ORLANDO, Fla. — Research presented here highlighted patient and surgeon factors associated with the development of motor nerve palsy after primary total hip arthroplasty.
“We did find characteristics that are significantly associated with developing motor nerve palsies. It was a younger age than 50 [years], a start time of later than 4 pm, a history of lumbar disease — and that lends to the theory there may be a double crush on the nerve, one compression at the lumbar spine and one at the hip — a smoking history, and there was a definite association with the surgeon,” Edwin P. Su, MD, said during his presentation at the Current Concepts in Joint Replacement Winter Meeting. “These factors can help you consul your patients, perhaps stratify your patients, maybe change things and do patients who are higher risk earlier [in the day].”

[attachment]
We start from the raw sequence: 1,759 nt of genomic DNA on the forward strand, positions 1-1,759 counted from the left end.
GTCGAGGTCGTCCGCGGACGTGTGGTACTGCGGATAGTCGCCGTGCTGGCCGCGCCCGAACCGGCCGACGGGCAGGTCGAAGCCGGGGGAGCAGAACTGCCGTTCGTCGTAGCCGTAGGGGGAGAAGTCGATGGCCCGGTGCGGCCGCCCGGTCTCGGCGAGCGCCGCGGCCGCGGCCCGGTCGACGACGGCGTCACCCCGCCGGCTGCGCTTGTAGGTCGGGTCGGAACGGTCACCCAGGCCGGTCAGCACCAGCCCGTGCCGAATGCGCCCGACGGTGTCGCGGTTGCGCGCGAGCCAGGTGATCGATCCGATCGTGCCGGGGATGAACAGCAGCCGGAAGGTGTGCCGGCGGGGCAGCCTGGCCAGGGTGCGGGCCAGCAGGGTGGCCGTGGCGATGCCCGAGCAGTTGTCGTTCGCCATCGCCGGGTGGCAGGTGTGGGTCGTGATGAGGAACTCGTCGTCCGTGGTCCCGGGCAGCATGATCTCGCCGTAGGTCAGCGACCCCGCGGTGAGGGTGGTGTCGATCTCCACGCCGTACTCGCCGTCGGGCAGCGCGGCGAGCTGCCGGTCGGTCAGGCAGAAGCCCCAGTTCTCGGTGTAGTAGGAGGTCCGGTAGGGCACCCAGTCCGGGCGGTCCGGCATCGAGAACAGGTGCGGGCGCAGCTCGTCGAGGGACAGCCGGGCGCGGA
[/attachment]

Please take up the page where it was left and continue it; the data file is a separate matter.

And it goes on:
To understand the risk factors of motor nerve palsy, Su and his colleagues at Hospital for Special Surgery studied 39,056 primary total hip arthroplasties (THAs) performed at the hospital during a 15-year period.